I like it. We've been playing with something similar.
We start with keyword (instead of the the left-anchored search)
and then list the book titles along with the subject headings attached
to them. THEN we gather up all the subject headings and re-display
We're finding this list of SH's to be too long, so we are playing with
up only the most "popular" title's and limiting our gathering up of
to only those most popular books.
Popularity is a number based on Holds, Circs, Copies, Media types
purchased. ( and
We've only just started playing with this, it was nice to be able to
yours and see that others are thinking along the same lines.
Director of Libraries
Thompson-Nicola Regional District
300 - 465 Victoria Street
Kamloops, British Columbia V2C 2A9
Voice: (250) 374-8866 Fax: (250) 374-8355
From: Code for Libraries [mailto:[log in to unmask]] On Behalf Of
Sent: Thursday, May 26, 2005 7:27 PM
To: [log in to unmask]
Subject: [CODE4LIB] Exploring OPAC Subject Headings
I wrote a bit of code today that I think is kinda nifty. I was trying
to illustrate some ideas that I've been kicking around for a while.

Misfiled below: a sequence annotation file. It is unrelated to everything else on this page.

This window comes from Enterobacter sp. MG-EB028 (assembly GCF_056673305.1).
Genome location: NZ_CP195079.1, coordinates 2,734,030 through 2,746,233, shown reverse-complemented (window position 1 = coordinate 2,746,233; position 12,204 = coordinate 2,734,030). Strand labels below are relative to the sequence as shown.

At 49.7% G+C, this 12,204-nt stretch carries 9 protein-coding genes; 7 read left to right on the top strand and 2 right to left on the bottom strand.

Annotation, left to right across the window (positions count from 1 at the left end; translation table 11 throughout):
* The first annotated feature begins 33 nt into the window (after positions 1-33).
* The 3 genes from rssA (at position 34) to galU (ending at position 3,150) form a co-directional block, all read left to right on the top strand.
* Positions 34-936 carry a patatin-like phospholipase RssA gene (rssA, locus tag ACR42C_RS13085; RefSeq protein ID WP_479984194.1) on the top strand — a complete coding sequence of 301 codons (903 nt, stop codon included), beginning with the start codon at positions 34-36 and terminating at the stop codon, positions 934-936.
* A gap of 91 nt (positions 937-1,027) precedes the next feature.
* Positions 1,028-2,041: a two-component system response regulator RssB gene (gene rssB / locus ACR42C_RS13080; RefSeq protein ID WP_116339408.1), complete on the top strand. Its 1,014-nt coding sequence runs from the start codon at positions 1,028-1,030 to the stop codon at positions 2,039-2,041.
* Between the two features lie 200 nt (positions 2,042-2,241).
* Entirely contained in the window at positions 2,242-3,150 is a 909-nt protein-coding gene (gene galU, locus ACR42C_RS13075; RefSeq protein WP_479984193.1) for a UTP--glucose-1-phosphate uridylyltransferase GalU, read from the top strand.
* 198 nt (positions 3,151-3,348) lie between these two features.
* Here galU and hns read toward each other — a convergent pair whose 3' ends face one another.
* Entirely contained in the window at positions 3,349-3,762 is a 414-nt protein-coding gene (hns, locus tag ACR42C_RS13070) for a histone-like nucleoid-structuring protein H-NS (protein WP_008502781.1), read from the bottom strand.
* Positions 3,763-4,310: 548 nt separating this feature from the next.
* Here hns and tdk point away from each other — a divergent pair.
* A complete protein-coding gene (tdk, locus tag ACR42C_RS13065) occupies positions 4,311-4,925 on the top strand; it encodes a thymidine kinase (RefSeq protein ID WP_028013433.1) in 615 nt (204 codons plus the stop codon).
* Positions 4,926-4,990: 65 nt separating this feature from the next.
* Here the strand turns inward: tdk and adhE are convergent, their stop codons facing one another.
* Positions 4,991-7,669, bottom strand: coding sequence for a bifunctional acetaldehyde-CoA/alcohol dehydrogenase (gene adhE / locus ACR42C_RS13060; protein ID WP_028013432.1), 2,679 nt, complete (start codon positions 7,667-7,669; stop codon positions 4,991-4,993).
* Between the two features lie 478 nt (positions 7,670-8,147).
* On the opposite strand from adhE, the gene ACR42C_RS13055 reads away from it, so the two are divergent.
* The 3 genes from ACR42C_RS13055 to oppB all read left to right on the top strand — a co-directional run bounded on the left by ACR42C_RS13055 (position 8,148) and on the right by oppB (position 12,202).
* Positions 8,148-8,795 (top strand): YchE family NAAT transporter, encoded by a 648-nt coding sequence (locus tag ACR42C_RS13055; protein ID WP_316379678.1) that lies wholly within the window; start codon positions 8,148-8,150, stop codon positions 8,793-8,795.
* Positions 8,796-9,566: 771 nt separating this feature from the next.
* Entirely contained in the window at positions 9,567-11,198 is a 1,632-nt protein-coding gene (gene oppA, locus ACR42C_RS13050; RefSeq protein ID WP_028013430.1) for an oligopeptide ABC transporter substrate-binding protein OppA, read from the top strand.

In the tables underlying our OPAC (Oracle under Voyager), there is a
table linking subject heading IDs to bib record IDs. Starting with some
subject headings, I look up all the bib IDs linked to them. Then I go
back the other direction and grab _all_ the heading IDs linked to those
bib IDs, so most of the time new headings are picked up.
Then the user can select from the returned headings and go around again,
widening and narrowing the search each time. At each stop along the
way, every subject heading is linked to a canned search of the OPAC.
So far I've found it a much more natural and powerful way to find things
by subject than the OPAC itself. It's a single, straightforward
ColdFusion page. Most of the few hours it took to cook up went into
getting the SQL right.
I'd appreciate any feedback from anyone who'd like to take a kick at the
tires. You can try it out at
University of Waterloo Library
"The brain is a wonderful organ. It starts working the moment you get up
in the morning and does not stop until you get into the office." -Robert